When it comes to preventing hospital readmissions and controlling costs after joint replacements and similar procedures, home health agencies and other post-acute providers play a crucial role. But agencies may gain an advantage if they also are involved before a patient even enters the hospital for treatment.
“We don’t like to use the word post-acute anymore,” says Keith Myers, CEO of LHC Group (NASDAQ: LCHG). “We say regularly now that we’re not post-acute, we’re non-acute. In many of our hospital joint ventures, we’re having just as big an impact on the pre-acute side.”
LHC Group is in a particularly good position to comment on the evolving relationship between home health providers and hospitals. Hospital joint ventures have long been a niche play for the Lafayette, Louisiana-based company, which employs more than 10,000 people and has a 25-state footprint. About 50% of LHC’s revenue comes from JV relationships with hospitals and health systems, Myers pointed out in a recent conversation with Home Health Care News.
Currently, LHC Group has partnered with more 60 hospitals and health systems, including a recently inked JV with Baton Rouge General Hospital. Preventing “costly and avoidable hospital readmissions” is one of the key objectives of that venture, Myers stated in a press release when the deal was announced earlier this month. And preventing readmissions is a goal that many home health providers now have—Affordable Care Act policies mean hospitals face Medicare reimbursement cuts if they readmit too many patients, incentivizing them to work more exclusively with home health agencies that can stop that from happening.
Since forging its first hospital joint venture in 1998, just four years after its founding, LHC has developed a time-tested approach to prevent rehospitalizations.
“The critical first step is to have the ability to risk-stratify your patient population and to update that on a regular basis,” Myers says. “If we have 500 patients on census at one of our JV locations, we have to know which 50 are highest risk and focus additional resources—which we don’t typically get reimbursed for in fee-for-service—to those patients, to bend the cost curve by avoiding unnecessary inpatient costs.”
A call center at the LHC home office takes calls from the field, and workers there follow scripts so that they can efficiently triage alerts and deploy caregivers to intervene before a hospital readmission is necessary, Myers says. Utilizing high-skilled clinicians such as nurse practitioners is another key part of the strategy.
“We’ve learned over 22 years, that’s how you avoid the rehospitalizations,” he says.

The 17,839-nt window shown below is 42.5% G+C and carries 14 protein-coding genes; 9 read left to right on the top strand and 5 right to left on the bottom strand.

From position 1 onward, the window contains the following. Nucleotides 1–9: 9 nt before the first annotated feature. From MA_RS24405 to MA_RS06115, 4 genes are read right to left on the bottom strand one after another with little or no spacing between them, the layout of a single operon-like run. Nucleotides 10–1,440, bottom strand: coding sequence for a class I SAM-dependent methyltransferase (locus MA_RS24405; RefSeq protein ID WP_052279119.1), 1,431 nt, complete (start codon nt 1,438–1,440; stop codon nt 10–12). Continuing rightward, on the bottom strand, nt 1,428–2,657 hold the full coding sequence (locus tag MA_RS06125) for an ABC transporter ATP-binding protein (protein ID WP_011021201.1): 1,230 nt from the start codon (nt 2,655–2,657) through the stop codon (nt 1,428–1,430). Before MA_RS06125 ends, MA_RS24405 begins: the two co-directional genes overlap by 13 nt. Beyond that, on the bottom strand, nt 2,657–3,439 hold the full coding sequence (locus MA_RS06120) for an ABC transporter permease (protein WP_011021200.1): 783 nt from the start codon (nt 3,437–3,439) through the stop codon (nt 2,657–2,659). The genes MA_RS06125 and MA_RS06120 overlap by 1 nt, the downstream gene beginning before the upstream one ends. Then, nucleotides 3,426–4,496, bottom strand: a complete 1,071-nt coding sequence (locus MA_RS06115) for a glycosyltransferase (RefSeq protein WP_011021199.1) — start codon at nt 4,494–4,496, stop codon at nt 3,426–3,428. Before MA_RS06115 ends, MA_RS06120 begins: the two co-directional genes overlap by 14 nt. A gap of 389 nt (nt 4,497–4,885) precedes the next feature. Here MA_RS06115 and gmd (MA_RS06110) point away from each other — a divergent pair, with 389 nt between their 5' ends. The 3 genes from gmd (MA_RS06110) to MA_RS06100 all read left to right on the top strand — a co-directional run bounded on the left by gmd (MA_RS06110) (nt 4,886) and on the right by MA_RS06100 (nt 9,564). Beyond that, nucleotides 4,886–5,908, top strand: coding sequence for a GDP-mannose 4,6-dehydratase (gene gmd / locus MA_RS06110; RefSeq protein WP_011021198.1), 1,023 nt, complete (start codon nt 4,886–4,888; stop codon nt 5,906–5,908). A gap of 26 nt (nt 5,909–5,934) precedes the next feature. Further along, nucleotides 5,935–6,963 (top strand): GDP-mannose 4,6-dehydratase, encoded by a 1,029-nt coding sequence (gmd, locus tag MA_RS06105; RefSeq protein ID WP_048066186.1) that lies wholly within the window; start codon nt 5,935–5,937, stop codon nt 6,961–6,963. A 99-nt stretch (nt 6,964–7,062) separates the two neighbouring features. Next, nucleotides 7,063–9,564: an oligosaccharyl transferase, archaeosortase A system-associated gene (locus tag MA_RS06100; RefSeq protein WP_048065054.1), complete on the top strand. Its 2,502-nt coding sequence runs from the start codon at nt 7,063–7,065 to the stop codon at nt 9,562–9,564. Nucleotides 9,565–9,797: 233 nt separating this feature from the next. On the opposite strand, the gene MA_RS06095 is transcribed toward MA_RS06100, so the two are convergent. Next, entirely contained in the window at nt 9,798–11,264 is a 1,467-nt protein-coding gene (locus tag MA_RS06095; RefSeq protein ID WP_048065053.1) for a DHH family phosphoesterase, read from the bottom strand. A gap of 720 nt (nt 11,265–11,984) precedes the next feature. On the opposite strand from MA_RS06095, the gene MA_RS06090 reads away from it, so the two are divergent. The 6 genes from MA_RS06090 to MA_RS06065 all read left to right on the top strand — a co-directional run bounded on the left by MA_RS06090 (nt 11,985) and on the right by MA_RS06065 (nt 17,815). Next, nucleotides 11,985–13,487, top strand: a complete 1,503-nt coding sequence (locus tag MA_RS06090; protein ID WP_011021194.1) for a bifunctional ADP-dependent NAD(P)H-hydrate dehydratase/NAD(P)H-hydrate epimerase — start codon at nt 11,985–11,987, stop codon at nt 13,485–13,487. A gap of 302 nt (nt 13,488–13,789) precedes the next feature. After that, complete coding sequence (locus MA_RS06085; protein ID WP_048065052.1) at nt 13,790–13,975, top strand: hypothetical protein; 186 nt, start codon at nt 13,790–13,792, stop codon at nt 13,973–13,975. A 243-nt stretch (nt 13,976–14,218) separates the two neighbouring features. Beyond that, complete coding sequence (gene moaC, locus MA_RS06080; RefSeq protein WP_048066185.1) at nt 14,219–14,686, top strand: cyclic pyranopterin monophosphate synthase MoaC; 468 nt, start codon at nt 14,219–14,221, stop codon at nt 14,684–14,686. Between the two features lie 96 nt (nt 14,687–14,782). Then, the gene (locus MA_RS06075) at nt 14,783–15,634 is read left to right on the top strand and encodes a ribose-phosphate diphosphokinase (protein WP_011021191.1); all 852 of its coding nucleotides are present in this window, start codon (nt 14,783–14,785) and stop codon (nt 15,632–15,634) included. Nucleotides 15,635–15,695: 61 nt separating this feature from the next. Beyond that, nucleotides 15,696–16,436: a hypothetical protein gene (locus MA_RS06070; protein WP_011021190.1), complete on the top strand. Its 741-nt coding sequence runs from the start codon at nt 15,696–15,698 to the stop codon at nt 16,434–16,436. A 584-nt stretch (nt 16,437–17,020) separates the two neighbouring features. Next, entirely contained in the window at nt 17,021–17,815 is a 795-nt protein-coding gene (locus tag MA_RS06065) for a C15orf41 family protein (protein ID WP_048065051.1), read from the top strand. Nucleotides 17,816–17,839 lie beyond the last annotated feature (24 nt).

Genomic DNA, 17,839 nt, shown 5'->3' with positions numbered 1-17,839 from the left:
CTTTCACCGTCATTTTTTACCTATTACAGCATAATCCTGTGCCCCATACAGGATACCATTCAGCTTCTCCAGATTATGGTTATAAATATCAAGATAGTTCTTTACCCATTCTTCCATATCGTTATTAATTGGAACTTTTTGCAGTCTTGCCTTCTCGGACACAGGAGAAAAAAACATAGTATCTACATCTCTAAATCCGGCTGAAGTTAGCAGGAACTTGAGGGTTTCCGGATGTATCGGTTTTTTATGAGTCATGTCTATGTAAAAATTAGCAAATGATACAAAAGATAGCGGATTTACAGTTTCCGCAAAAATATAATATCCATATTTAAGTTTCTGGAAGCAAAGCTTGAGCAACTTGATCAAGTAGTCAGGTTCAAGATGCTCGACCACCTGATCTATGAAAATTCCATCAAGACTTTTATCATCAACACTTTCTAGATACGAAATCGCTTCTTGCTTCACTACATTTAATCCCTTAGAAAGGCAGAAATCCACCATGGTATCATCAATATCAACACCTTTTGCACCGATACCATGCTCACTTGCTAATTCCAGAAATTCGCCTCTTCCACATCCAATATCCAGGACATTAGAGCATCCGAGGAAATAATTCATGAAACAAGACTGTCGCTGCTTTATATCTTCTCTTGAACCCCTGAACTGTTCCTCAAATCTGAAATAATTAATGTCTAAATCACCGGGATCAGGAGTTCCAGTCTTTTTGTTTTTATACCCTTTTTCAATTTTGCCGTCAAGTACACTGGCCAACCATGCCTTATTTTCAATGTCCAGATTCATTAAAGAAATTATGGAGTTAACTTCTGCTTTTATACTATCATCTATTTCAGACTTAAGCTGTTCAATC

But a singular focus on rehospitalization may not be enough to be a stand-out hospital partner these days. Recent Medicare initiatives, such as a bundled payment program for hip and knee replacements, make it imperative for hospitals and their partners to keep quality high while making the episode of care as cost-efficient as possible. Here, a pre-acute focus is a differentiator, Myers says.
“We’re helping to drive value in the hospitals that are in those [hip and knee] bundles,” he says, “I don’t have the data readily available, but I’ll take a shot and say one-third or more of the value we’re creating is coming from our interaction with patients on a pre-acute basis. Planning the care path before surgery is resulting in reduction in length-of-stay by about 30% to 35% on those patients. So it’s not just reducing rehospitalization, but bringing down length-of-stay post-op. And, they’re moving out of the hospital to home health faster because of our interaction.”
LHC Group is not the only home health provider that sees itself occupying the “non-acute” category; the concept has been embraced by the Partnership for Quality Home Healthcare, a provider association that Myers currently chairs. LHC Group also certainly is not the only provider pursuing hospital partnerships—and the volume of potential transactions in its docket indicates just how avid hospitals are to find the right “non-acute” partners.
As of the third quarter of 2015, LHC Group had reviewed more than 264 acquisition or hospital JV opportunities, Myers said on an earnings call in November. While he did not share exact updated numbers in advance of this week’s upcoming earnings release, he indicated that the pipeline is not getting any smaller.
Written by Tim Mullaney